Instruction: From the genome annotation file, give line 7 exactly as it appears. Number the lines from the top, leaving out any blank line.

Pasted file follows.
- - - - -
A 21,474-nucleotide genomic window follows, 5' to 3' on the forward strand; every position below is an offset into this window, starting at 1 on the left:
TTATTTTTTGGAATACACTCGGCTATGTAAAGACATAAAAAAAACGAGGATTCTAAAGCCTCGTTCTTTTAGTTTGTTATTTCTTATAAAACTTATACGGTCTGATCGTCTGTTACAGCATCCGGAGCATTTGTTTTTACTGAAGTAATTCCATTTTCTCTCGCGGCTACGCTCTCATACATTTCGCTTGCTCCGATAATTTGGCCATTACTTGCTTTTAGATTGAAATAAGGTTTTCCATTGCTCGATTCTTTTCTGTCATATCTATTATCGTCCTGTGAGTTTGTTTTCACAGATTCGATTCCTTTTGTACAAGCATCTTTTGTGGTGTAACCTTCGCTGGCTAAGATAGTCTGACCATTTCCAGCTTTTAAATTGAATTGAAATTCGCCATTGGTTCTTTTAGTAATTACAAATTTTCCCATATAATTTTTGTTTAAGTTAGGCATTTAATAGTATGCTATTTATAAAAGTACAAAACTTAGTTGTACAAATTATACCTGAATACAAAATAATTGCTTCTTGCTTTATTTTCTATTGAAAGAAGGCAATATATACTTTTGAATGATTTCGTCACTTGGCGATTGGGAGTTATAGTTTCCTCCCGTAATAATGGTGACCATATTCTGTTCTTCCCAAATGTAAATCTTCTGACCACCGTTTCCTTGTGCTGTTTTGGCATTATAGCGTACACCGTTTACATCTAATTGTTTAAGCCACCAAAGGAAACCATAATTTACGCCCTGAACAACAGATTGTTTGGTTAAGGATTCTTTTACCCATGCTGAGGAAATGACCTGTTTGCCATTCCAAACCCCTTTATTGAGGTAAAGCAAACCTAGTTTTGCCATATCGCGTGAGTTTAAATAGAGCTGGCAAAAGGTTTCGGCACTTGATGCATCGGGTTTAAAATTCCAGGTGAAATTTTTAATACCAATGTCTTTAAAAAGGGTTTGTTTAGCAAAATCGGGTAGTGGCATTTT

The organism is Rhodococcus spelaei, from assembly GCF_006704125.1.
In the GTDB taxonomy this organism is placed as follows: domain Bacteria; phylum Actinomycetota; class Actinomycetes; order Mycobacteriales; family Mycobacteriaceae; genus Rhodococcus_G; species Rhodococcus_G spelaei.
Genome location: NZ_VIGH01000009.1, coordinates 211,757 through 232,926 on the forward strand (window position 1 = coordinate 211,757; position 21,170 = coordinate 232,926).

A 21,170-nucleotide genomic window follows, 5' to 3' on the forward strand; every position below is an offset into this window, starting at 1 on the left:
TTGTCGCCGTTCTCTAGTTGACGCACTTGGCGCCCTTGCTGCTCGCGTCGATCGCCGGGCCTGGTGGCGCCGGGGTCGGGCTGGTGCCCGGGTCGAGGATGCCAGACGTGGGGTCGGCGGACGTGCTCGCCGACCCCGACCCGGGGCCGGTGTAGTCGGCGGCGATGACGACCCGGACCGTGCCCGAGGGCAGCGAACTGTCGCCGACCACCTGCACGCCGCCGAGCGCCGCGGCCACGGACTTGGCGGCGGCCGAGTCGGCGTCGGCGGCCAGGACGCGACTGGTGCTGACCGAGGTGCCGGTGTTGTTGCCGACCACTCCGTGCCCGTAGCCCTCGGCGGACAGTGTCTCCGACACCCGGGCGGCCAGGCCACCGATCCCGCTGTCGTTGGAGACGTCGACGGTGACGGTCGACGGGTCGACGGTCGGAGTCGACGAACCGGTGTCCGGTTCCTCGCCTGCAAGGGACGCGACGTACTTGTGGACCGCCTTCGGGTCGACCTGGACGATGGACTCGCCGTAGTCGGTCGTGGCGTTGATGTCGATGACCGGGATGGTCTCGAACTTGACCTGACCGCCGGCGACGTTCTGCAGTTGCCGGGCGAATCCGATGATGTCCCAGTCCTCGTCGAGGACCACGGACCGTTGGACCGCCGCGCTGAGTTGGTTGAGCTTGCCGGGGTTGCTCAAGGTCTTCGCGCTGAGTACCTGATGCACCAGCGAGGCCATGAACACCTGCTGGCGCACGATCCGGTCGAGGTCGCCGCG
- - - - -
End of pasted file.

TTGTCGCCGTTCTCTAGTTGACGCACTTGGCGCCCTTGCTGCTCGCGTCGATCGCCGGGCCTGGTGGCGCCGGGGTCGGGCTGGTGCCCGGGTCGAGGATGCCAGACGTGGGGTCGGCGGACGTGCTCGCCGACCCCGACCCGGGGCCGGTGTAGTCGGCGGCGATGACGACCCGGACCGTGCCCGAGGGCAGCGAACTGTCGCCGACCACCTGCACGCCGCCGAGCGCCGCGGCCACGGACTTGGCGGCGGCCGAGTCGGCGTCGGCGGCCAGGACGCGACTGGTGCTGACCGAGGTGCCGGTGTTGTTGCCGACCACTCCGTGCCCGTAGCCCTCGGCGGACAGTGTCTCCGACACCCGGGCGGCCAGGCCACCGATCCCGCTGTCGTTGGAGACGTCGACGGTGACGGTCGACGGGTCGACGGTCGGAGTCGACGAACCGGTGTCCGGTTCCTCGCCTGCAAGGGACGCGACGTACTTGTGGACCGCCTTCGGGTCGACCTGGACGATGGACTCGCCGTAGTCGGTCGTGGCGTTGATGTCGATGACCGGGATGGTCTCGAACTTGACCTGACCGCCGGCGACGTTCTGCAGTTGCCGGGCGAATCCGATGATGTCCCAGTCCTCGTCGAGGACCACGGACCGTTGGACCGCCGCGCTGAGTTGGTTGAGCTTGCCGGGGTTGCTCAAGGTCTTCGCGCTGAGTACCTGATGCACCAGCGAGGCCATGAACACCTGCTGGCGCACGATCCGGTCGAGGTCGCCGCG